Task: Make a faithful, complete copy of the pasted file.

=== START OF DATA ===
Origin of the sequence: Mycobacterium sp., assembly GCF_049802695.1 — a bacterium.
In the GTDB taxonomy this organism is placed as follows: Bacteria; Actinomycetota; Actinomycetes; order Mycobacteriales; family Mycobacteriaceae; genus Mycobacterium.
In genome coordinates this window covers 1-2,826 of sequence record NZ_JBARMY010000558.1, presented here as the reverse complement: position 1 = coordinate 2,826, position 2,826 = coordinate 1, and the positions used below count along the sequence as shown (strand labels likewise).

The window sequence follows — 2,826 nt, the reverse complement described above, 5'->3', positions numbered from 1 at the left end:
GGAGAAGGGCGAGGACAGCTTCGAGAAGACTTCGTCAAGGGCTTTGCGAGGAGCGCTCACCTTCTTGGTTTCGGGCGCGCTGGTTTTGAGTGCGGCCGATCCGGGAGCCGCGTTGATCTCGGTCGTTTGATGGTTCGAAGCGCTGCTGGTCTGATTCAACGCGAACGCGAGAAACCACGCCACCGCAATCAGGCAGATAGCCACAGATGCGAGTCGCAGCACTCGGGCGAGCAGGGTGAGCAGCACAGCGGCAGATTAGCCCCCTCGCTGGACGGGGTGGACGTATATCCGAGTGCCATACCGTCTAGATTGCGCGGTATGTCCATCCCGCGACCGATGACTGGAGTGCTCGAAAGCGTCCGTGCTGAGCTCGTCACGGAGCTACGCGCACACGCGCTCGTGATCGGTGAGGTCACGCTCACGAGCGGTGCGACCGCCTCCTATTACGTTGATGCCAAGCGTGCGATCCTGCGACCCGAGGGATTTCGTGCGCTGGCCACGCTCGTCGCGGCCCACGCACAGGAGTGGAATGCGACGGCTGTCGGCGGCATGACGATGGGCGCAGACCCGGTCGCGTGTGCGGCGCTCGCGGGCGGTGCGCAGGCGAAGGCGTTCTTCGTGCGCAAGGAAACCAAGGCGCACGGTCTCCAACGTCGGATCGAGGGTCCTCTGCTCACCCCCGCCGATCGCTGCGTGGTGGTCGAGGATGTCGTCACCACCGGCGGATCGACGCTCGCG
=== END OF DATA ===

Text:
Origin of the sequence: Mycobacterium sp., assembly GCF_049802695.1 — a bacterium.
In the GTDB taxonomy this organism is placed as follows: Bacteria; Actinomycetota; Actinomycetes; order Mycobacteriales; family Mycobacteriaceae; genus Mycobacterium.
In genome coordinates this window covers 1-2,826 of sequence record NZ_JBARMY010000558.1, presented here as the reverse complement: position 1 = coordinate 2,826, position 2,826 = coordinate 1, and the positions used below count along the sequence as shown (strand labels likewise).

The window sequence follows — 2,826 nt, the reverse complement described above, 5'->3', positions numbered from 1 at the left end:
GGAGAAGGGCGAGGACAGCTTCGAGAAGACTTCGTCAAGGGCTTTGCGAGGAGCGCTCACCTTCTTGGTTTCGGGCGCGCTGGTTTTGAGTGCGGCCGATCCGGGAGCCGCGTTGATCTCGGTCGTTTGATGGTTCGAAGCGCTGCTGGTCTGATTCAACGCGAACGCGAGAAACCACGCCACCGCAATCAGGCAGATAGCCACAGATGCGAGTCGCAGCACTCGGGCGAGCAGGGTGAGCAGCACAGCGGCAGATTAGCCCCCTCGCTGGACGGGGTGGACGTATATCCGAGTGCCATACCGTCTAGATTGCGCGGTATGTCCATCCCGCGACCGATGACTGGAGTGCTCGAAAGCGTCCGTGCTGAGCTCGTCACGGAGCTACGCGCACACGCGCTCGTGATCGGTGAGGTCACGCTCACGAGCGGTGCGACCGCCTCCTATTACGTTGATGCCAAGCGTGCGATCCTGCGACCCGAGGGATTTCGTGCGCTGGCCACGCTCGTCGCGGCCCACGCACAGGAGTGGAATGCGACGGCTGTCGGCGGCATGACGATGGGCGCAGACCCGGTCGCGTGTGCGGCGCTCGCGGGCGGTGCGCAGGCGAAGGCGTTCTTCGTGCGCAAGGAAACCAAGGCGCACGGTCTCCAACGTCGGATCGAGGGTCCTCTGCTCACCCCCGCCGATCGCTGCGTGGTGGTCGAGGATGTCGTCACCACCGGCGGATCGACGCTCGCG